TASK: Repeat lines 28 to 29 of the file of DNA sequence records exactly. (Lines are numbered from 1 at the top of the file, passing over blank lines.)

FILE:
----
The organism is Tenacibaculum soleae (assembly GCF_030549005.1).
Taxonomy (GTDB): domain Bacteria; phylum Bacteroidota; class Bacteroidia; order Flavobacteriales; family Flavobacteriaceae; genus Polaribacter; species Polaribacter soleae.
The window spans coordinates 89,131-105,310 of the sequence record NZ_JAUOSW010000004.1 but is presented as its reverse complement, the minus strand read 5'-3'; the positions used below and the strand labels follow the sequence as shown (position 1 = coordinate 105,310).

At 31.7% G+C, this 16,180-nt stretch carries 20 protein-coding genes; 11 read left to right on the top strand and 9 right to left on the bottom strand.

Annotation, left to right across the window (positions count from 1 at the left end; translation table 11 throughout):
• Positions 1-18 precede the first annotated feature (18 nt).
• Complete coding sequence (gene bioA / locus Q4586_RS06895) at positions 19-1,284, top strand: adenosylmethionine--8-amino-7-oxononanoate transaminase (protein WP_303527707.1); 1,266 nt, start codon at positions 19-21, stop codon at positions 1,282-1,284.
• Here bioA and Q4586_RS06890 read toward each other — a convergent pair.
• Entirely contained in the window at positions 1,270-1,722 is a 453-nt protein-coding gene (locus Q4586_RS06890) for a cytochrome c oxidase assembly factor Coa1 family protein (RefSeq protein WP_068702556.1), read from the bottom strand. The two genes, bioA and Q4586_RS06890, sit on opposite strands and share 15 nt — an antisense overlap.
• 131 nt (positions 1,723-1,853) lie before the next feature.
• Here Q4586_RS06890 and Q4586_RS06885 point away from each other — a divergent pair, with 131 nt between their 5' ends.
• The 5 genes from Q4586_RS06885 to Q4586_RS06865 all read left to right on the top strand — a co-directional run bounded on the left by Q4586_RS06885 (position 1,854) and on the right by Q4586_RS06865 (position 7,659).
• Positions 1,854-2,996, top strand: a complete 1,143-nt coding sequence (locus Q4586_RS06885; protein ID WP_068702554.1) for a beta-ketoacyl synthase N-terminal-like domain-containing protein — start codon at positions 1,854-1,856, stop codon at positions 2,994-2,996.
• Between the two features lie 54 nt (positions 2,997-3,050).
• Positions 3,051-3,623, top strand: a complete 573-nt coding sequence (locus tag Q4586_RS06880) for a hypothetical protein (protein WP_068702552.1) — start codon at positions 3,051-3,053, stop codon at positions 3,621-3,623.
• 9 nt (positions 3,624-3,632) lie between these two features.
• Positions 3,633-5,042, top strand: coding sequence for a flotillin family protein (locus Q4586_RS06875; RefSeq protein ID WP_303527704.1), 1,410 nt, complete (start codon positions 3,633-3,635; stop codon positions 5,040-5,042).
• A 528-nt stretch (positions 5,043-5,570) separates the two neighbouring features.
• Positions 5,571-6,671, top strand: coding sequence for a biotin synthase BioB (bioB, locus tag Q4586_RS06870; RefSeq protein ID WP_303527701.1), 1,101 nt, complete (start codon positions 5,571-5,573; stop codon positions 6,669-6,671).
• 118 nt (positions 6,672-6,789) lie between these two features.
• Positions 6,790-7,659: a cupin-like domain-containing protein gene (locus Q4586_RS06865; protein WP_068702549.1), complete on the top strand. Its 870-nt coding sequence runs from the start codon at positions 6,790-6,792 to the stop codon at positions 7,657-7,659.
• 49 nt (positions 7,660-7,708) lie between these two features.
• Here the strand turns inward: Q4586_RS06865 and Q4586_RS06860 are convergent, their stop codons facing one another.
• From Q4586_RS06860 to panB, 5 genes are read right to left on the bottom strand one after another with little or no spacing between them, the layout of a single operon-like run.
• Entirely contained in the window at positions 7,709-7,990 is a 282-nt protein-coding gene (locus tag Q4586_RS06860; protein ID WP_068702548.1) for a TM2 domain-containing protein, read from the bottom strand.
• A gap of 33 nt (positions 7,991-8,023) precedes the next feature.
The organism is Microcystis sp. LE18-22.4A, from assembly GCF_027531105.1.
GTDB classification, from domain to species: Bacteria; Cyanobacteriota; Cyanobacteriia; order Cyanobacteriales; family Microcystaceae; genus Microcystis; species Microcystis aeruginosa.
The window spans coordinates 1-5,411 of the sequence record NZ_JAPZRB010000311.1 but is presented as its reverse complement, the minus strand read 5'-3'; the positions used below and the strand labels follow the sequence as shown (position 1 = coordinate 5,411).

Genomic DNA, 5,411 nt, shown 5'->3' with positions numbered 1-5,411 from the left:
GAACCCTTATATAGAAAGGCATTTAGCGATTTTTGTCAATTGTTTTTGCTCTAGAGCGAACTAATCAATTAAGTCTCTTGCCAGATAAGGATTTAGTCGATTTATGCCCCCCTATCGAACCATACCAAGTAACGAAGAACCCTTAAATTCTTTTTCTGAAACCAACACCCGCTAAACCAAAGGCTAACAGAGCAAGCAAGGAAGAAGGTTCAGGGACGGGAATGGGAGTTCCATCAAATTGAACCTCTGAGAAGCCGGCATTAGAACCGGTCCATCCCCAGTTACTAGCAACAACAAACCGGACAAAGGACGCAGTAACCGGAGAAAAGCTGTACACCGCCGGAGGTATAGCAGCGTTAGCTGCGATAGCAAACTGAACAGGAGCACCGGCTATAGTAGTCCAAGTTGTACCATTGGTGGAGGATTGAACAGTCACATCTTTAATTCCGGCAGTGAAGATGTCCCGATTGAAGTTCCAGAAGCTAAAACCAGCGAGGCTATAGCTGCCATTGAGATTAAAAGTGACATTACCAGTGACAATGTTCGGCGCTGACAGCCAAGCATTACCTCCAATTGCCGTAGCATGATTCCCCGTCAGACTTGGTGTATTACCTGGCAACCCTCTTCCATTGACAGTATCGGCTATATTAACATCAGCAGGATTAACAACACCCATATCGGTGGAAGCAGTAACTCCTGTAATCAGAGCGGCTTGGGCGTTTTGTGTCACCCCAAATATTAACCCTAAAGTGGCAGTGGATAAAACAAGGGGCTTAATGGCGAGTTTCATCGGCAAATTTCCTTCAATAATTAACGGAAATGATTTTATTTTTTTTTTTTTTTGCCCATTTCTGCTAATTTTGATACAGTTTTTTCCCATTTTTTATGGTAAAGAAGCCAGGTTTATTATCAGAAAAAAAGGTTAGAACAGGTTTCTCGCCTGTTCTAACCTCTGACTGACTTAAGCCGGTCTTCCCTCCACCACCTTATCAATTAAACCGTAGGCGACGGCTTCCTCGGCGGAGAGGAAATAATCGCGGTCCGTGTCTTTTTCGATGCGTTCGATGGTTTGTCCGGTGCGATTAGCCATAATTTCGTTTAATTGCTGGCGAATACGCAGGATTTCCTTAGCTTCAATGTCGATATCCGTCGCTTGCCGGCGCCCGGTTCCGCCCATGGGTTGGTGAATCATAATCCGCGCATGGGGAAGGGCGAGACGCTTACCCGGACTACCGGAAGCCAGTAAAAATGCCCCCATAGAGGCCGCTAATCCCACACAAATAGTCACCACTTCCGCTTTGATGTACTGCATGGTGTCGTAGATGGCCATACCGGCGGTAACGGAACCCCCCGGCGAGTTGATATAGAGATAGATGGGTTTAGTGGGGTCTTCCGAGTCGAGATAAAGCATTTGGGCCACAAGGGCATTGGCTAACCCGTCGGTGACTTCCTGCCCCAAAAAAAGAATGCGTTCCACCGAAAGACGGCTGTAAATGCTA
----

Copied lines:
GTDB classification, from domain to species: Bacteria; Cyanobacteriota; Cyanobacteriia; order Cyanobacteriales; family Microcystaceae; genus Microcystis; species Microcystis aeruginosa.
The window spans coordinates 1-5,411 of the sequence record NZ_JAPZRB010000311.1 but is presented as its reverse complement, the minus strand read 5'-3'; the positions used below and the strand labels follow the sequence as shown (position 1 = coordinate 5,411).